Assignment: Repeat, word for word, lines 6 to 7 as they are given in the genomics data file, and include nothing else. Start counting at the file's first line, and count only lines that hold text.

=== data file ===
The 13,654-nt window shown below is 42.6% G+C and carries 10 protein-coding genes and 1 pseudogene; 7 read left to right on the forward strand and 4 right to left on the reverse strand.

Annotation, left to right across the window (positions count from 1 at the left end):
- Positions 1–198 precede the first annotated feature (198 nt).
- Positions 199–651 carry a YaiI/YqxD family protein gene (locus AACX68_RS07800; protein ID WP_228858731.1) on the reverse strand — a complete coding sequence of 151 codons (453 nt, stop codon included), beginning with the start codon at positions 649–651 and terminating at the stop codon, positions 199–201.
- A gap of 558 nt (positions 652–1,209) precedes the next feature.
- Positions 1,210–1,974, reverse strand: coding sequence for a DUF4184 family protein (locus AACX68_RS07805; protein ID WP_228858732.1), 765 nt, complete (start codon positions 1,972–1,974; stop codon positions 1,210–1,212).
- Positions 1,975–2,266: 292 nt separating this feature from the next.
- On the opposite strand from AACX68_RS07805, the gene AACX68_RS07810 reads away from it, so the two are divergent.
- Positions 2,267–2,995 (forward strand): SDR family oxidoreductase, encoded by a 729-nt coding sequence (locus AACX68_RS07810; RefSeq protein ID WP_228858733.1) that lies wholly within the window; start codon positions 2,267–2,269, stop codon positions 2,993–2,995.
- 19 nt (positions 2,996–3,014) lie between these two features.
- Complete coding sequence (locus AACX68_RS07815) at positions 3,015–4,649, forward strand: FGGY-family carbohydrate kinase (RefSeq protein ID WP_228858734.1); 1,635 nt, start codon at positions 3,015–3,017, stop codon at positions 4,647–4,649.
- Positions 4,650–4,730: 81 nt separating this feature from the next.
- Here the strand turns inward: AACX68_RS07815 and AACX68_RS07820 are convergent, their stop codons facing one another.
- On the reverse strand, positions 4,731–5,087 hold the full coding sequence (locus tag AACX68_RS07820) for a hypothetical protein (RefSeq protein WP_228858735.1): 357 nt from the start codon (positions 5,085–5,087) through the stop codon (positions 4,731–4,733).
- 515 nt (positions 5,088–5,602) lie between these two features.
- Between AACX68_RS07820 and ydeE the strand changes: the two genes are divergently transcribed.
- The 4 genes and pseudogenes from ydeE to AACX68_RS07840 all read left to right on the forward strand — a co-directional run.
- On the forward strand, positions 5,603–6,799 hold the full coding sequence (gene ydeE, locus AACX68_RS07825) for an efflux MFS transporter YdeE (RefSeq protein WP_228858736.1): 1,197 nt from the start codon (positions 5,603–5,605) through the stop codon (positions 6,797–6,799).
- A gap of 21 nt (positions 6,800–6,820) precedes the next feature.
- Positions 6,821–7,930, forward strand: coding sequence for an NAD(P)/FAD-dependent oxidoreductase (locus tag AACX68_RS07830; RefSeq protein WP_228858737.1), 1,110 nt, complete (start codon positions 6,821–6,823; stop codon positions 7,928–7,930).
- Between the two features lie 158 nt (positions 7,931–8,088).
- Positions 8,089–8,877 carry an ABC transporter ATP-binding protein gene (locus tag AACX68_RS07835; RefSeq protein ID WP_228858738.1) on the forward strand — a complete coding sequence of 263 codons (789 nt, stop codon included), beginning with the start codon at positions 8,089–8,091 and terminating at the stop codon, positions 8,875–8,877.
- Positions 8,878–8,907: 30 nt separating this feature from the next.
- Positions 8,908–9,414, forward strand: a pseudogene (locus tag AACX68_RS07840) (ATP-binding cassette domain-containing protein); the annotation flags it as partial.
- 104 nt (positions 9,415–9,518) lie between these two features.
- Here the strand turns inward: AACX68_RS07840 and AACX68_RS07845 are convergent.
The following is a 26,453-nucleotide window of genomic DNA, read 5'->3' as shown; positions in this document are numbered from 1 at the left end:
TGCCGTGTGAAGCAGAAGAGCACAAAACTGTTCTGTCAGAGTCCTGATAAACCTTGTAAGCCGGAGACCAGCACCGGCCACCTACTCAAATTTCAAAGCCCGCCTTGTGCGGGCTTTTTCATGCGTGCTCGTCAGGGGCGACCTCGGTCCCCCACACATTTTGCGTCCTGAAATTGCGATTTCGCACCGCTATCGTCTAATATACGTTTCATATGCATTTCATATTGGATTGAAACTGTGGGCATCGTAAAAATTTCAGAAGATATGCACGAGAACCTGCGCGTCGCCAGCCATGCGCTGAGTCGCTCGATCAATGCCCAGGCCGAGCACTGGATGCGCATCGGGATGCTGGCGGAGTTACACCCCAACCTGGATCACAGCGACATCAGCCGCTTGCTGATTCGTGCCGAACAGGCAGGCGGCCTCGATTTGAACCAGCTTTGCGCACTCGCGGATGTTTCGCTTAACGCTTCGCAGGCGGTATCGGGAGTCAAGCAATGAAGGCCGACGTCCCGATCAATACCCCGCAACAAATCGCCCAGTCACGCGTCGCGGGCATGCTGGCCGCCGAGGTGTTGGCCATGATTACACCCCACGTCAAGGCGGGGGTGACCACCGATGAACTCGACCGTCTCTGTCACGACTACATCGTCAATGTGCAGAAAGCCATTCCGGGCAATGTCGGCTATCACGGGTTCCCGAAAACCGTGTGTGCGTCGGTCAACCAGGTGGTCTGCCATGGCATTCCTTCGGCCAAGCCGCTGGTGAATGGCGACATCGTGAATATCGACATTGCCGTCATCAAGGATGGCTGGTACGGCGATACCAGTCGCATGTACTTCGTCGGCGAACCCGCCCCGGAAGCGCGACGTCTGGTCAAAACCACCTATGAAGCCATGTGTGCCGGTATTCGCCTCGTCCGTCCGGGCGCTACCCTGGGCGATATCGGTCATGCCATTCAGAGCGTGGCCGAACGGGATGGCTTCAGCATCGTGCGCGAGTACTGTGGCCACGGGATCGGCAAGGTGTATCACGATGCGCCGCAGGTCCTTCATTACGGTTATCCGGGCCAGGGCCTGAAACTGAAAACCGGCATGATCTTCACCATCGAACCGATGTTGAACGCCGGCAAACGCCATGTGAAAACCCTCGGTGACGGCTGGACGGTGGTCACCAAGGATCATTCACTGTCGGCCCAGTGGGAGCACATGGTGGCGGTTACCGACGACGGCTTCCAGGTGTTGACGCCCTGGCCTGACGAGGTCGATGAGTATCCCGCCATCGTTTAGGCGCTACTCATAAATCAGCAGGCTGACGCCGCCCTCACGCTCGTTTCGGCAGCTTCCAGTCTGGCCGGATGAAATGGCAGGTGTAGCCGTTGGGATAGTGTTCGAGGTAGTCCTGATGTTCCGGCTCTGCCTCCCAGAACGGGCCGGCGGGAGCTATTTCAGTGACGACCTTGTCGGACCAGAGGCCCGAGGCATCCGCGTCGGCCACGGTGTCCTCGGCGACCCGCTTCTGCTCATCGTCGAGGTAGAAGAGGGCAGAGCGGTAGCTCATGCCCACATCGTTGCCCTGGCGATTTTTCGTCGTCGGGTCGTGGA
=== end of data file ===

- Positions 1,210–1,974, reverse strand: coding sequence for a DUF4184 family protein (locus AACX68_RS07805; protein ID WP_228858732.1), 765 nt, complete (start codon positions 1,972–1,974; stop codon positions 1,210–1,212).
- Positions 1,975–2,266: 292 nt separating this feature from the next.